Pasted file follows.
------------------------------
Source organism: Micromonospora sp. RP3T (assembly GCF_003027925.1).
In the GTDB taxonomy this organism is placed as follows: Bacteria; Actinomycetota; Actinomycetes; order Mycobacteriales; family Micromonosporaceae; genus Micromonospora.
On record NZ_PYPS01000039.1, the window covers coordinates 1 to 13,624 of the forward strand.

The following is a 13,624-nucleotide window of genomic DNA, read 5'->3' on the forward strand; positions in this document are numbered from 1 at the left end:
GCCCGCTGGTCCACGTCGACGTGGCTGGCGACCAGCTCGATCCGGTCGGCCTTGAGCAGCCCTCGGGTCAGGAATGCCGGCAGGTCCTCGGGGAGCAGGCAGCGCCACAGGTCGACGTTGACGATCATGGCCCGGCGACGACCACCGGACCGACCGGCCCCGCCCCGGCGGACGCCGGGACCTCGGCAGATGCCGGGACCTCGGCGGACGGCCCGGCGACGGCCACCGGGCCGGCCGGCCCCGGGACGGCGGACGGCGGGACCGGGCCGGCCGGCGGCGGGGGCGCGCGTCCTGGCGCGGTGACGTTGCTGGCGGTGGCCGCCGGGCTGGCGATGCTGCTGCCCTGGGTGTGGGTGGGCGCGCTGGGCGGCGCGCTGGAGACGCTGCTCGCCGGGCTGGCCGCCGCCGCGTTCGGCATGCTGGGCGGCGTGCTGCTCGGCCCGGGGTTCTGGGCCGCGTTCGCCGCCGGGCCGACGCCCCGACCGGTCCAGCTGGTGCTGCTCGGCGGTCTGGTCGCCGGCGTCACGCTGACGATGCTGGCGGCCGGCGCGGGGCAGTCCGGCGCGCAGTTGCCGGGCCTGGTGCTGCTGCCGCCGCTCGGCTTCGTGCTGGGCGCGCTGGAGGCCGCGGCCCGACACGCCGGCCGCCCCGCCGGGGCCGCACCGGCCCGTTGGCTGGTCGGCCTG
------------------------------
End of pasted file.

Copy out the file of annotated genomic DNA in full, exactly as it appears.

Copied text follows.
Source organism: Micromonospora sp. RP3T (assembly GCF_003027925.1).
In the GTDB taxonomy this organism is placed as follows: Bacteria; Actinomycetota; Actinomycetes; order Mycobacteriales; family Micromonosporaceae; genus Micromonospora.
On record NZ_PYPS01000039.1, the window covers coordinates 1 to 13,624 of the forward strand.

The following is a 13,624-nucleotide window of genomic DNA, read 5'->3' on the forward strand; positions in this document are numbered from 1 at the left end:
GCCCGCTGGTCCACGTCGACGTGGCTGGCGACCAGCTCGATCCGGTCGGCCTTGAGCAGCCCTCGGGTCAGGAATGCCGGCAGGTCCTCGGGGAGCAGGCAGCGCCACAGGTCGACGTTGACGATCATGGCCCGGCGACGACCACCGGACCGACCGGCCCCGCCCCGGCGGACGCCGGGACCTCGGCAGATGCCGGGACCTCGGCGGACGGCCCGGCGACGGCCACCGGGCCGGCCGGCCCCGGGACGGCGGACGGCGGGACCGGGCCGGCCGGCGGCGGGGGCGCGCGTCCTGGCGCGGTGACGTTGCTGGCGGTGGCCGCCGGGCTGGCGATGCTGCTGCCCTGGGTGTGGGTGGGCGCGCTGGGCGGCGCGCTGGAGACGCTGCTCGCCGGGCTGGCCGCCGCCGCGTTCGGCATGCTGGGCGGCGTGCTGCTCGGCCCGGGGTTCTGGGCCGCGTTCGCCGCCGGGCCGACGCCCCGACCGGTCCAGCTGGTGCTGCTCGGCGGTCTGGTCGCCGGCGTCACGCTGACGATGCTGGCGGCCGGCGCGGGGCAGTCCGGCGCGCAGTTGCCGGGCCTGGTGCTGCTGCCGCCGCTCGGCTTCGTGCTGGGCGCGCTGGAGGCCGCGGCCCGACACGCCGGCCGCCCCGCCGGGGCCGCACCGGCCCGTTGGCTGGTCGGCCTG